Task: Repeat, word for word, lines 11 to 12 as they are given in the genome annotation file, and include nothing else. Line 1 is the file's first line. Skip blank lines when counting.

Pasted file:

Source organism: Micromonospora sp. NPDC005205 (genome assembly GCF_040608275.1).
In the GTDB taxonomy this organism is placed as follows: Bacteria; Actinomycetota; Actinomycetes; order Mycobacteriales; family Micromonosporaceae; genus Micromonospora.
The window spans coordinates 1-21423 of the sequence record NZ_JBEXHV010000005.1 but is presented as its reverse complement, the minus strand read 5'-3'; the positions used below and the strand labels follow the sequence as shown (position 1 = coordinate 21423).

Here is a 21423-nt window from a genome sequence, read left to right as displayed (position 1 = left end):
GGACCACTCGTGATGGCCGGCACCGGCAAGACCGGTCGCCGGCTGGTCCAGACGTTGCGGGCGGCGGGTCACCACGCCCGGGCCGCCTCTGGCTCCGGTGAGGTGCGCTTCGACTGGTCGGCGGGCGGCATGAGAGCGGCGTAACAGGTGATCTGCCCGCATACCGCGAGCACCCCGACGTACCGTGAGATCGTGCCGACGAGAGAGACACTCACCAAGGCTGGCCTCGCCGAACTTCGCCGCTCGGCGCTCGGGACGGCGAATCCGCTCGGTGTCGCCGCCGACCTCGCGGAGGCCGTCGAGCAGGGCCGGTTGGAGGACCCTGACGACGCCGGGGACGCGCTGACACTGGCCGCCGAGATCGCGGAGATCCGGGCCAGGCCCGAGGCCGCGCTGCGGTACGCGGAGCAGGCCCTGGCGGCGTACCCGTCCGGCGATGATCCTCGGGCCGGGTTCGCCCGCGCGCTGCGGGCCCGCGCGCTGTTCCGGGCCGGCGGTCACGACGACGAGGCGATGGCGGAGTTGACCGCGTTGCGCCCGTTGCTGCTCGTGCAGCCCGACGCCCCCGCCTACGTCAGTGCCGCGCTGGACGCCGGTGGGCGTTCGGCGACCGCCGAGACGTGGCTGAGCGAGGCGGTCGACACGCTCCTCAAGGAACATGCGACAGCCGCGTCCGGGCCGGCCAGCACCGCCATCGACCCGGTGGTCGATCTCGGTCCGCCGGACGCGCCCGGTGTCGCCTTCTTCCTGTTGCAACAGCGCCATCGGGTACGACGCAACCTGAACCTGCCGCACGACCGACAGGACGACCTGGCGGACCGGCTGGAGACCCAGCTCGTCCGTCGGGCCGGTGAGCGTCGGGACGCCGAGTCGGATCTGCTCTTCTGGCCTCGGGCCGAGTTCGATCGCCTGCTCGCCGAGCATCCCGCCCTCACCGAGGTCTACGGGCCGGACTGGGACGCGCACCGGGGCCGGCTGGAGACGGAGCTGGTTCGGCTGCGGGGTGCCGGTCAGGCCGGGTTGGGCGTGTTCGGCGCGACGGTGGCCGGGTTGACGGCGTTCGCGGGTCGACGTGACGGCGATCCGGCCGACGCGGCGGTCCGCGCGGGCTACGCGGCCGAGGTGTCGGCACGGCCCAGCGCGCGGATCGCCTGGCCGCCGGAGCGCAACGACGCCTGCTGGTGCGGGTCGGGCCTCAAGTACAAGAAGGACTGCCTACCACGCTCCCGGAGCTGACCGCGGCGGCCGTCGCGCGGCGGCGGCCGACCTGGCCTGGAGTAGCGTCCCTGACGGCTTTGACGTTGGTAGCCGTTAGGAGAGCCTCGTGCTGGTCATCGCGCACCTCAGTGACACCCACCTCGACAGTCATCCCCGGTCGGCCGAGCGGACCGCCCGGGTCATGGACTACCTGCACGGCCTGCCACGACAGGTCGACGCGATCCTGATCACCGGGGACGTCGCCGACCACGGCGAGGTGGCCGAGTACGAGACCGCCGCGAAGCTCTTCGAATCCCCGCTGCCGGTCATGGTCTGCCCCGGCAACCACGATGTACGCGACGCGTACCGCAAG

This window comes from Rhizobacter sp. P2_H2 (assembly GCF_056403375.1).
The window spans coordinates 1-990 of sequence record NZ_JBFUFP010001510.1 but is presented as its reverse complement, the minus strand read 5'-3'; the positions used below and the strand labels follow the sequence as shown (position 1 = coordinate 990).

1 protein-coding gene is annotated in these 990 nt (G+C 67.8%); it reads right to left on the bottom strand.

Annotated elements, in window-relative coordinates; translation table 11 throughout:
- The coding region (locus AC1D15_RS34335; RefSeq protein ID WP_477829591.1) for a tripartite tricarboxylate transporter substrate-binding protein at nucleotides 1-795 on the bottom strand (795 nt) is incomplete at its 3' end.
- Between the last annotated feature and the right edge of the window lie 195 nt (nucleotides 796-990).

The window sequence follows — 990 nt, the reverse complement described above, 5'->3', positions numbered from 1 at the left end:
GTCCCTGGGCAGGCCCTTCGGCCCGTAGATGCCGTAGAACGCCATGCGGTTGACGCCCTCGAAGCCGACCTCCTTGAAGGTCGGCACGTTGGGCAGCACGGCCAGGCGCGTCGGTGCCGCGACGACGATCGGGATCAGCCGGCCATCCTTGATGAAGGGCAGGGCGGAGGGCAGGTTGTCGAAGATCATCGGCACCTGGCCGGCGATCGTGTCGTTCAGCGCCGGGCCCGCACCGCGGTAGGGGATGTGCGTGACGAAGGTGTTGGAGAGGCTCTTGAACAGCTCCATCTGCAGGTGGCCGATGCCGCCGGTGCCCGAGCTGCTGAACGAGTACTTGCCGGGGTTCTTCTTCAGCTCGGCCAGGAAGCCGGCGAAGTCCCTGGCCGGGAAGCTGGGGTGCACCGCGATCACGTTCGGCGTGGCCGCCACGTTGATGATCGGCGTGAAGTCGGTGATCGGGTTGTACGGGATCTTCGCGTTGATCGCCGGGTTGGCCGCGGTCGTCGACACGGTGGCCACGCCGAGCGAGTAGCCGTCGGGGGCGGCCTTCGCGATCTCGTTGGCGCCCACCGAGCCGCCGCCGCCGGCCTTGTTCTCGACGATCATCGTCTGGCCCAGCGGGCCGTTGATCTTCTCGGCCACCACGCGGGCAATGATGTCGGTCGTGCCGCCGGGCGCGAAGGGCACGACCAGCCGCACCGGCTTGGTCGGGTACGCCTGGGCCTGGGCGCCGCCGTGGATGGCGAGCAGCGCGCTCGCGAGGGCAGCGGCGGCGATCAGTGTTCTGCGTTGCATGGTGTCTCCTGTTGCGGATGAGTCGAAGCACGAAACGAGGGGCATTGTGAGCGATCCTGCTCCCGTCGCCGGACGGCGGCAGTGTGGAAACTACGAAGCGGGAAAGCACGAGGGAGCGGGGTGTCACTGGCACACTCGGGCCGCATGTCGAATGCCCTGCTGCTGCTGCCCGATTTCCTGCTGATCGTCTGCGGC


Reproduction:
- Between the last annotated feature and the right edge of the window lie 195 nt (nucleotides 796-990).

The window sequence follows — 990 nt, the reverse complement described above, 5'->3', positions numbered from 1 at the left end: